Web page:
History quiz

Exercises on the Protestant Reformation - with feedback

Last updated:2022-07-25
Question 01 - FATEC - 2018 - The Protestant Reformation would never have taken place if the Gutenberg press had not been created beforehand. “Luther would have used Twitter and Facebook in an exhaustive way if the networks had existed,” analyzes writer Benjamin Hasselhorn. “He was extremely desperate to get his convictions out to the faithful,” he commented. Accessed:11.02.2017. Historically, the relationship that the text establishes between Martin Luther and Gutenberg's press is evident, mainly, in the a) edition of philosophical material critical to the Christian faith. b) creation of the first daily evangelical newspaper. c) publication of popular religious novels. d) dissemination of biblical products and services. e) printing of the Bible in German.

Question 02 - FATEC - 2016/2 - In 1517, the Catholic bishop Martin Luther wrote and posted on the door of the cathedral of the city of Wittenberg, located in present-day Germany, a document in which he enumerated ninety-five criticisms of the behavior of the representatives of the Catholic Church. The original poster, which contained the 95 Theses, was included in the UNESCO World Heritage List in March 2016. In the 16th century, its publication started the process known as the Protestant Reformation. Among other behaviors, Luther condemned
(A) the mass literacy, promoted by the Jesuits, and the publication of Bibles, actions that aimed to weaken the role of priests and offer religious autonomy to Catholics.
(B) the permission given by the Church for the creation of different religious denominations (neo-Pentecostals), which ended up weakening the central power of the Pope.
(C) the disrespect for celibacy by priests, the collection of tithes, and the commercialization of holy water , sacred relics and indulgences.
(D) the incorporation of pagan practices into Catholic rites, the acceptance of women in the celebration of Masses and the abolition of celibacy for priests.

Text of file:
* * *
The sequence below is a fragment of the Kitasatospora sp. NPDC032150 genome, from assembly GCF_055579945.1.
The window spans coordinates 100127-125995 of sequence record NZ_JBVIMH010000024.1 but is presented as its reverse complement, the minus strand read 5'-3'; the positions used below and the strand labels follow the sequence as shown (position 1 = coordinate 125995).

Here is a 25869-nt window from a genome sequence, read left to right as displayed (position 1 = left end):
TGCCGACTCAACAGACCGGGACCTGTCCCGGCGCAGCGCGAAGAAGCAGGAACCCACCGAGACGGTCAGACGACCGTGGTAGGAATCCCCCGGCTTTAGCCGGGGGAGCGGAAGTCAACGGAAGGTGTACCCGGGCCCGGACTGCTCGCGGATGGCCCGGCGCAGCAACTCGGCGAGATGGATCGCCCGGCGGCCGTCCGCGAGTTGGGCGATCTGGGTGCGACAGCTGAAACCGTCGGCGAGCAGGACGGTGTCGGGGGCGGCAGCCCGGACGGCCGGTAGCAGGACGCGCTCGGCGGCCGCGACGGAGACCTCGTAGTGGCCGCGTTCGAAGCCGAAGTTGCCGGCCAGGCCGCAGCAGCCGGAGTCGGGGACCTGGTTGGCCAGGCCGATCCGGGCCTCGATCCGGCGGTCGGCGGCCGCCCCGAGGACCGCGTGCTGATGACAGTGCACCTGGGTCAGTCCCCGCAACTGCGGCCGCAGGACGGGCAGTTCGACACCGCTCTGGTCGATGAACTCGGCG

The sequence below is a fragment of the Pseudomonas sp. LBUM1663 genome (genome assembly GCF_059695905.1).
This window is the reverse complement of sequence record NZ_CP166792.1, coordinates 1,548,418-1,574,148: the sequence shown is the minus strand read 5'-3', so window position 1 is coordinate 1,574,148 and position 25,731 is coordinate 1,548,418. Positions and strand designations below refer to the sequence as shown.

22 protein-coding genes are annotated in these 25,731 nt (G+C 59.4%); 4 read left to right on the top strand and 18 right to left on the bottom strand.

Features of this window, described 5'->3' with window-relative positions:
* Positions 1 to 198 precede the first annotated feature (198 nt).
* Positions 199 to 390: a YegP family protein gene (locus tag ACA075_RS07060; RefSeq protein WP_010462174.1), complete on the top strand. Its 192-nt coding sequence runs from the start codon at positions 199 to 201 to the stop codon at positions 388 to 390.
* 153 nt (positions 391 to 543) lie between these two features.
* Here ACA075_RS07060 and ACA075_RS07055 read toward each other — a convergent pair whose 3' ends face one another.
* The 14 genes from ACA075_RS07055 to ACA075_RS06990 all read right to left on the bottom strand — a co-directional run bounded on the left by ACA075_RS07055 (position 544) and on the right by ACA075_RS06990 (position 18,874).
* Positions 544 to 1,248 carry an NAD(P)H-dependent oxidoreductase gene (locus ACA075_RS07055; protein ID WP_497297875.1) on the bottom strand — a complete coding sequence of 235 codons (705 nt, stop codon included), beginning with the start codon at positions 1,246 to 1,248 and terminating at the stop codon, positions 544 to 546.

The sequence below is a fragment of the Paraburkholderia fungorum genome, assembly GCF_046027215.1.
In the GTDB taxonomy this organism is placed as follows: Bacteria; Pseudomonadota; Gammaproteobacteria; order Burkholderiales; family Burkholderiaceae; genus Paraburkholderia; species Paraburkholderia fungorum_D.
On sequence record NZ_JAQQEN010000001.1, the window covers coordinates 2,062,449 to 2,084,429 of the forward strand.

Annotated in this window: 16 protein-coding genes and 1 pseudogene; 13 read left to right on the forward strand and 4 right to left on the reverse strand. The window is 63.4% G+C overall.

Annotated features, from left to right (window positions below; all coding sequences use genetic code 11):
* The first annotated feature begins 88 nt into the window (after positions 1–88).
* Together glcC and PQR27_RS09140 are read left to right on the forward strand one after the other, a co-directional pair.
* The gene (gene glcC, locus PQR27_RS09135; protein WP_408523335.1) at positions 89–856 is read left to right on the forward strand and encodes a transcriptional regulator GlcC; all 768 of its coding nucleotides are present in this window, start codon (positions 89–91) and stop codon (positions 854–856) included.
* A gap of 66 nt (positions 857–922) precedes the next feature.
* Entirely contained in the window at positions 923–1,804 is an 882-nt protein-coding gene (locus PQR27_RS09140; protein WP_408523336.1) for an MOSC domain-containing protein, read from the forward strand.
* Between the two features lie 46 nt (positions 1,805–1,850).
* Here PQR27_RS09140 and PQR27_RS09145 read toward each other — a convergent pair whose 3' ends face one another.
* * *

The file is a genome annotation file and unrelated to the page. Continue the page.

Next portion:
(E) the tolerance of the Church Catholic with the religious practices of indigenous and enslaved Africans in the newly discovered American lands.

Question 03 - IFS 2015.2 - Subsequent - They were elements for the Protestant Reformation in the 16th century:
a) The Sale of Indulgences authorized by Pope Leo X in 1517 to finance the construction of St. Peter's Basilica in Rome.
b) The search for the Catholic virtue expressed by Martin Luther in the 95 theses proclaimed in the cathedral of Wittenberg, England, where he praised the Medieval Church for its defense of the poorest.
c) The reaction of the Medieval Church to the Council of Trent that had been organized by Luther to correct the deviations of Catholicism.
d) Pope Leo X's decision to annul the marriage of the King of England, Henry VIII, to Catherine of Aragon, as she did not produce a male heir to the throne.

Question 04 - IFS 2018.1 - Subsequent - About the Protestant Reformation it is correct to say:
a) It was a movement of rupture of the Catholic Church in 1054, generated by the disagreements that occurred between the leaders of the Church of Constantinople and that of Rome, which resulted in the formation of the Catholic Church Orthodox in 1054.
b) An event that took place from 1545 onwards that contested the dogmas of the Catholic Church and resulted in the ban on the sale of indulgences, a practice used since antiquity to raise funds for the Construction of St. Peter's Cathedral.
c) Movement to break the unity of the Christian Church, which initially emerged in the territory of present-day Germany in Western Europe in the 16th century, marked by the emergence of new Christian religions.
d) It was motivated by the dissatisfaction of Lutheran monks after the changes made by the Counter-Reformation in the main dogmas of the Catholic Church.

Question 05 - FUVEST 2009 - Transfer — “And who knows what awaited the papacy itself if the [Protestant] Reformation had not saved it?” J. Burckhardt, The Culture of the Renaissance in Italy, 1860.
Considering the text and the situation of the Church on the eve of the Reformation, it is correct to say that
a) the Church, as an institution, was immune to that crisis spirituality that marked Christianity.
b) Catholicism passed unscathed by the religious crisis unleashed by Luther's reform.
c) the Catholic reform, or counter-reformation, allowed the papacy to overcome the crisis in which it found itself .
d) Western Christendom, despite the Protestant Reformation, maintained its religious unity.